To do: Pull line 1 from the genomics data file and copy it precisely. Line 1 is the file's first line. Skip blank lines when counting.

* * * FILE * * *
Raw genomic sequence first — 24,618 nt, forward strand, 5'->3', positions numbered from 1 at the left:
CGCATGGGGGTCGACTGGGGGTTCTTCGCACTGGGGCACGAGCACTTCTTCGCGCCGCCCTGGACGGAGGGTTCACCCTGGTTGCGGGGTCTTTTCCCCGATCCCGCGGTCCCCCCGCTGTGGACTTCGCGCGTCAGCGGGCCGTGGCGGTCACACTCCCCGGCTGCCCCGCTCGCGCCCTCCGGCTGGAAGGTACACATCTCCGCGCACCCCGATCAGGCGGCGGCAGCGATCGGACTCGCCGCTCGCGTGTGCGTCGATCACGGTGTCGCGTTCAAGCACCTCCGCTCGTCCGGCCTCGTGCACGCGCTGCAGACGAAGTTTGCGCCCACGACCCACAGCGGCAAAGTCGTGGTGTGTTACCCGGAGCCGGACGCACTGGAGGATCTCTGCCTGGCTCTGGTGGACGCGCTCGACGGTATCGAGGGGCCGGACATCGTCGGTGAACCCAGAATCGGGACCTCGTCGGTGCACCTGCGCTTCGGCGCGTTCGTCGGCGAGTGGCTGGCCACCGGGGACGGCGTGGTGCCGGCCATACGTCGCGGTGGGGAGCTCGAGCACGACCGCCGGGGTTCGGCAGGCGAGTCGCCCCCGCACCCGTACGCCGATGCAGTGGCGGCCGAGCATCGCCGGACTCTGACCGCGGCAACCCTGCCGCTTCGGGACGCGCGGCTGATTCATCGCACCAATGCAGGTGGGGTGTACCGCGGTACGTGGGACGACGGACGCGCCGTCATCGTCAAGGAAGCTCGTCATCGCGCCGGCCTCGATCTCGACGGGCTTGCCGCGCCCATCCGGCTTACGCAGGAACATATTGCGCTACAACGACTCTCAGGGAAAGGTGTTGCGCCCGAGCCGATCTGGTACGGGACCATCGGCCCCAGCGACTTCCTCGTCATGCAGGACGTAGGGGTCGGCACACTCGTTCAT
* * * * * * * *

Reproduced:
Raw genomic sequence first — 24,618 nt, forward strand, 5'->3', positions numbered from 1 at the left: